The second part, which follows the author’s adventurous travels to the Middle East in search of Lawrence’s lost love, has a surprising dénouement – a convincing solution to the mysterious and cryptic dedication to S.A. of his book, Seven Pillars of Wisdom. The author also presents new evidence to vindicate Lawrence’s account in the Seven Pillars of the brutal sexual assault on him at Deraa during the Arab Revolt of 1916–18, a controversial episode that has often been questioned.

Dick Benson-Gyles, who lives in Plymouth in the West of England, was educated at Marlborough College and is a graduate of Trinity College Dublin. A newspaper journalist for many years, specializing in sports and news coverage, he has also been an archaeologist in Baghdad and TV documentary presenter.

The Bull of Sherriff Street The Life and Work of John Behan, Irish Sculptor
Adrian Frazier
ISBN: 978 1 8435 1 6583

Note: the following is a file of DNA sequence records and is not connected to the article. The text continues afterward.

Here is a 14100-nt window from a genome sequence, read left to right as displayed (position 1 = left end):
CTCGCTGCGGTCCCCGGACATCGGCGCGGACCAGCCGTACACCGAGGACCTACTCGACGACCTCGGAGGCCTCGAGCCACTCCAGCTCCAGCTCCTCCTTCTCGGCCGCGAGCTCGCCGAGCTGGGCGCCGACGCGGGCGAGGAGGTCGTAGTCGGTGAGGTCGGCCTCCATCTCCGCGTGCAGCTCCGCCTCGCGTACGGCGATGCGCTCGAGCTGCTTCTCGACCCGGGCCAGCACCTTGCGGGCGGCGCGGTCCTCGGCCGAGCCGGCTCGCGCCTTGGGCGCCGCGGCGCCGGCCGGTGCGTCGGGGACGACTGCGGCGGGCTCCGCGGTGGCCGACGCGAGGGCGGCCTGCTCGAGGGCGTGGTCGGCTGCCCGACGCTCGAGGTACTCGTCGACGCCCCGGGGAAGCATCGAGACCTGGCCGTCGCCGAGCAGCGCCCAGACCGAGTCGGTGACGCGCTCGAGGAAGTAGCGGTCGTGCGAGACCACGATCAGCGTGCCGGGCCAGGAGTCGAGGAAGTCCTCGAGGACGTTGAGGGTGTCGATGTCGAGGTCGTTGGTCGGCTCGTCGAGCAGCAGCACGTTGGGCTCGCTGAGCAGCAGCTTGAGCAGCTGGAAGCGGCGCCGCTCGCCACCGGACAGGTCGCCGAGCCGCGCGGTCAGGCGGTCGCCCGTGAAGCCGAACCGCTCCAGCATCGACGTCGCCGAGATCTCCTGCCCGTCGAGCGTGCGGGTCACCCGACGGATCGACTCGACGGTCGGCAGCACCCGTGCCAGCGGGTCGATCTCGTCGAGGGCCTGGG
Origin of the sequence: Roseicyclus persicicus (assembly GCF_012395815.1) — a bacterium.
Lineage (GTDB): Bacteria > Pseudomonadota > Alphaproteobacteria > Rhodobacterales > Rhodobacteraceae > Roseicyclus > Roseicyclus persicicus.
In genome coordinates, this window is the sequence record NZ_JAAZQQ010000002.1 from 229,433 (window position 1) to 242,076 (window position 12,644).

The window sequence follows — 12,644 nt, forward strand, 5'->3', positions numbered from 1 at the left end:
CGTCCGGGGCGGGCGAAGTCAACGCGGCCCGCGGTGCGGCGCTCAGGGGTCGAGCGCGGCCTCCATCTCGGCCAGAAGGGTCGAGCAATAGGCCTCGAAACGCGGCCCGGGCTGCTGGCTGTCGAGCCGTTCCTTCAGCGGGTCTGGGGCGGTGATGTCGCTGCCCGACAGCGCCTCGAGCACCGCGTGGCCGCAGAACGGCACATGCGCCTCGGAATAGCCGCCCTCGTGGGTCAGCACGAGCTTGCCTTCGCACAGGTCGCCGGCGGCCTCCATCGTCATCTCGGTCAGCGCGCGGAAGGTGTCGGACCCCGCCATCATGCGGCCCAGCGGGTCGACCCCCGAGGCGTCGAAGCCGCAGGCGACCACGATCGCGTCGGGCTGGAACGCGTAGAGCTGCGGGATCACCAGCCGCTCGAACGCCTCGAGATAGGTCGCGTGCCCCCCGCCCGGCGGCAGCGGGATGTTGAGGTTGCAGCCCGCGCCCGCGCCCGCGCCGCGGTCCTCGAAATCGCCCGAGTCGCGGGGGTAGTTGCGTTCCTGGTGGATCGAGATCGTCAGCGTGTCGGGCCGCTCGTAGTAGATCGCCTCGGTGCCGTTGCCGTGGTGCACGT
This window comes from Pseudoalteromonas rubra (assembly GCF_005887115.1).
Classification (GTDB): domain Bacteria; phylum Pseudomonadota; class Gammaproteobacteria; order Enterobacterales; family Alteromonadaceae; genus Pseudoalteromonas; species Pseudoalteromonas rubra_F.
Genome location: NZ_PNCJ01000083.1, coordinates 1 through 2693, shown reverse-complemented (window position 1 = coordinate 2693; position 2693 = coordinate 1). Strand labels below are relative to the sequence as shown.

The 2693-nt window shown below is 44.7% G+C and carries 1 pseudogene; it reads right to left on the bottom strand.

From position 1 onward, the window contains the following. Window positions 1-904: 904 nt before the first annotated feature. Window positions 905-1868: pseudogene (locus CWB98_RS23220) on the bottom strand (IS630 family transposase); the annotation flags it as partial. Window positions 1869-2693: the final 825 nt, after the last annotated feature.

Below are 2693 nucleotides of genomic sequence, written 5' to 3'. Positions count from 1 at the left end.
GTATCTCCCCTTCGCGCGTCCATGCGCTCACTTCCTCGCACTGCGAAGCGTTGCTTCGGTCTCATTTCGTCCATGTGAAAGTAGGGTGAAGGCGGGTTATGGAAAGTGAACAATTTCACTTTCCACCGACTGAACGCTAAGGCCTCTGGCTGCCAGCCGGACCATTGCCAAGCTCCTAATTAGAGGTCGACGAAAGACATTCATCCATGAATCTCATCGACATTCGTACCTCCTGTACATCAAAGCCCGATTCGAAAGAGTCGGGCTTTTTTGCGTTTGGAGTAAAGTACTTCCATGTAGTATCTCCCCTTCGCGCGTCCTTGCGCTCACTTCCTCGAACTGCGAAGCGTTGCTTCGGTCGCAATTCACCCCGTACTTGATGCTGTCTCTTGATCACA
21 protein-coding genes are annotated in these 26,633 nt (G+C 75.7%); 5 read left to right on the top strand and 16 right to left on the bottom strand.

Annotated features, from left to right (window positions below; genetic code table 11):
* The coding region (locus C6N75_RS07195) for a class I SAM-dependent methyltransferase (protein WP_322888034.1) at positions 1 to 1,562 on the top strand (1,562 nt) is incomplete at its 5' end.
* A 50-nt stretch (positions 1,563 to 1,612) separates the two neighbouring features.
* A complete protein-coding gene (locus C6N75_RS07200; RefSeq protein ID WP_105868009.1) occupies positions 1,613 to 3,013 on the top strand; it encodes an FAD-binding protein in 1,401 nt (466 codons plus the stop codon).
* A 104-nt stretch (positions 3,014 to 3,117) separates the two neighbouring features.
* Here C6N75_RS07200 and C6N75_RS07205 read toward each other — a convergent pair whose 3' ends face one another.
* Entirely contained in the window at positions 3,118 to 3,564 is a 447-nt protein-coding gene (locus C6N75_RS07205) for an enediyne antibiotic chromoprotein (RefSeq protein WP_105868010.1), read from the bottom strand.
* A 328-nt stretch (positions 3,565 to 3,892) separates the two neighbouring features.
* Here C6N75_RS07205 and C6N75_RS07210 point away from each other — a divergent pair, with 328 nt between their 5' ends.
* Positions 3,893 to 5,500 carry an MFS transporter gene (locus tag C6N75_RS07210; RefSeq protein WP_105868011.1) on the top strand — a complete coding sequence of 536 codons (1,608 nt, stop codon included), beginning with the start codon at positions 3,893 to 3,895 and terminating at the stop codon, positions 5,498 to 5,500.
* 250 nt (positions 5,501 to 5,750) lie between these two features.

Adrian Frazier’s story about his friend John Behan is an informed, compelling personal account
of this remarkable man. It gives focus and depth to the life of one of Ireland’s leading visual
artists. The narrative follows Behan’s childhood in east Dublin to his role as a pivotal member of the
creative fusion that was 1960s Dublin ‘Baggotonia’ (including Patrick Kavanagh, John
Montague, Seamus Heaney, Patrick Pye, Camille Souter and Thomas Kinsella) and of the
Independent Artists’ group. John Behan has lived in Galway for many years, helping to
establish the region and the city as a creative haven for its many artists and galleries: it is here
that author and sculptor became friends.

Beautifully designed and with over thirty full-colour photographs and illustrations, An Irish
Sculptor is a fitting tribute and celebration of Ireland’s most famous living sculptor. The work
includes a listing of one hundred of the artist’s principal works.

Adrian Frazier is a graduate of Trinity College Dublin. He is currently Director of the MA in
Drama and Theatre Studies and the MA in Writing at NUI Galway and has published on Irish
poetry, drama, and fiction of the twentieth century. His book Hollywood Irish: Abbey Actors in
Hollywood, 1936-1953 was published by The Lilliput Press in 2011. He is best known for his
biography George Moore, 1852-1933 (Yale, 2000).